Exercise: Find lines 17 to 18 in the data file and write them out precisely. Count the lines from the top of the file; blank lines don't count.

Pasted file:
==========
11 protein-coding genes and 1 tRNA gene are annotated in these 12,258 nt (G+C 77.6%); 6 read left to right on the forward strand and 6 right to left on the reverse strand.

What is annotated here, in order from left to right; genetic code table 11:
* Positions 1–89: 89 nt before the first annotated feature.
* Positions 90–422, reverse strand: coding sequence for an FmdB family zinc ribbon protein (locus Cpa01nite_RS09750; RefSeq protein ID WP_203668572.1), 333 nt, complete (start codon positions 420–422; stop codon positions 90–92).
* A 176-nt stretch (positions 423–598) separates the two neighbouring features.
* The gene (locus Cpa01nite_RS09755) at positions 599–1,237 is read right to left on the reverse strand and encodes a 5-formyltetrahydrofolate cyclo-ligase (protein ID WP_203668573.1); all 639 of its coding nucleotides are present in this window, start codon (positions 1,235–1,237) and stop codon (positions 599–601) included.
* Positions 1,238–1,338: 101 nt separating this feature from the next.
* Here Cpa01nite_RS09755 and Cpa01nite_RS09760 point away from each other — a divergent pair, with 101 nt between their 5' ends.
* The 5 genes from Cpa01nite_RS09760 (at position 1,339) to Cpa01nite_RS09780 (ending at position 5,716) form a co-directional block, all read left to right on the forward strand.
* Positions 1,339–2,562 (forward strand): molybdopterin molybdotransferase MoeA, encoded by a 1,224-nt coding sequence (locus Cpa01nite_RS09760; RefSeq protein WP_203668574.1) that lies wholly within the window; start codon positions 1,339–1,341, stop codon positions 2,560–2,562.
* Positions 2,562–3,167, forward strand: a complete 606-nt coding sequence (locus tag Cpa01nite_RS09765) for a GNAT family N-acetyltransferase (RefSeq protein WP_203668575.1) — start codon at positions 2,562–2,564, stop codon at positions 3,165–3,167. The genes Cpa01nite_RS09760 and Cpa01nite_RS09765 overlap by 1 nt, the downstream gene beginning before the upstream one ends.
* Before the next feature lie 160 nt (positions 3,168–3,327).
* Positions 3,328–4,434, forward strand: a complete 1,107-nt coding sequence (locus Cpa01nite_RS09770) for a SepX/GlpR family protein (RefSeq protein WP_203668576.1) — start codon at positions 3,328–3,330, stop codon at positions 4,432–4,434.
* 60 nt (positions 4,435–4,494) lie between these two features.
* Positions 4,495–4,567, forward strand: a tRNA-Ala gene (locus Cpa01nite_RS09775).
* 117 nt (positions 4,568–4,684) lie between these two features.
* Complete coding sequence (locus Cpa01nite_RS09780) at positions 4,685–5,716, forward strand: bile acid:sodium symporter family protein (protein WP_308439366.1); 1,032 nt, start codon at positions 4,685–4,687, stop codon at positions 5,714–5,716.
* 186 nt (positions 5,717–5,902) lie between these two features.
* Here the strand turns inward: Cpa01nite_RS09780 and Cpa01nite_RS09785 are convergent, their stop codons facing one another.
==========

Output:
* Complete coding sequence (locus Cpa01nite_RS09780) at positions 4,685–5,716, forward strand: bile acid:sodium symporter family protein (protein WP_308439366.1); 1,032 nt, start codon at positions 4,685–4,687, stop codon at positions 5,714–5,716.
* 186 nt (positions 5,717–5,902) lie between these two features.